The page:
What Hi Fi Sound and Vision Fri, 14 Aug 2009, 11:00am

Philips NP2900

Tested at £219
80100
4

It's got a couple of flaws and missing features, but we can't help but like this new Streamium

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For

  • Compact, stylish, wall-mountable and very solidly built
  • great remote
  • bright screen
  • surprisingly big sound

Against

  • Treble could be better controlled
  • lack of format and music service compatibility

This addition to the Philips Streamium range is the Keira Knightley of network media players: pretty, petite and classy. Unlike Ms Knightley (probably), it's also wall-mountable and has a lovely full-colour screen.

Wireless link to your network
Turn it on and it will quickly connect to your network via its wireless antenna or Ethernet port. If you use Windows Media Player on your PC, the Streamium will immediately be able to play all your shared music; if not, the excellent TwonkyMedia software is bundled and once installed will handle all the server functions.

When we said the NP2900 will play all your music, we should have added the caveat, 'as long as your music's in the right format'.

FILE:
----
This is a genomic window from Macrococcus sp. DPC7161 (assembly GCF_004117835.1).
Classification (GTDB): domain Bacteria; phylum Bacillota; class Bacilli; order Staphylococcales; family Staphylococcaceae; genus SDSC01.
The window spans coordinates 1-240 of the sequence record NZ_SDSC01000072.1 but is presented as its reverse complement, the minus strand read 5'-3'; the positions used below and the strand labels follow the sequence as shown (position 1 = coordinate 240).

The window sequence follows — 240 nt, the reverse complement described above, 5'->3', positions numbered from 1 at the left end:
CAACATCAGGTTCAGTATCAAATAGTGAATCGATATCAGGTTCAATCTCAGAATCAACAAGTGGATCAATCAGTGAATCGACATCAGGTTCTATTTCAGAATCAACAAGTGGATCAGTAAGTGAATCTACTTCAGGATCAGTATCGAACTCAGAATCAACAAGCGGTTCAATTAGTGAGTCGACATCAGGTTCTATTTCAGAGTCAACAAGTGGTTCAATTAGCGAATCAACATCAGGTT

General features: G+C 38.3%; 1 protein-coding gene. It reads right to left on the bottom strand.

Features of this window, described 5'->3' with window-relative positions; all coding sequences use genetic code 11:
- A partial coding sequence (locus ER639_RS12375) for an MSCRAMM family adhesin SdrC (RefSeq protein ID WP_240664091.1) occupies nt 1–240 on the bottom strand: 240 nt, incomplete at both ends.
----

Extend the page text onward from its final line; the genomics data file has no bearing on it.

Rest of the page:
Compressed formats like WMA, AAC and MP3 are covered, but the only lossless codec that'll work is FLAC, which neither iTunes nor WMP will rip into. We reckon WAV should be covered at the very least.

It's also worth noting that the only online music service the NP2900 can access is standard internet radio, while rivals like the Squeezebox Boom are compatible with Last.fm and Napster.
 
Small unit, large sound
Play some tunes and the Philips is very decent, though. In standard mode you get a direct but narrow delivery, while LivingSound mode adds two rear-firing drivers to create a big soundstage for such a  small unit.

There's good weight and vocal clarity, and though there's some hardness in the treble, it's not enough to put us off this stylish little player.

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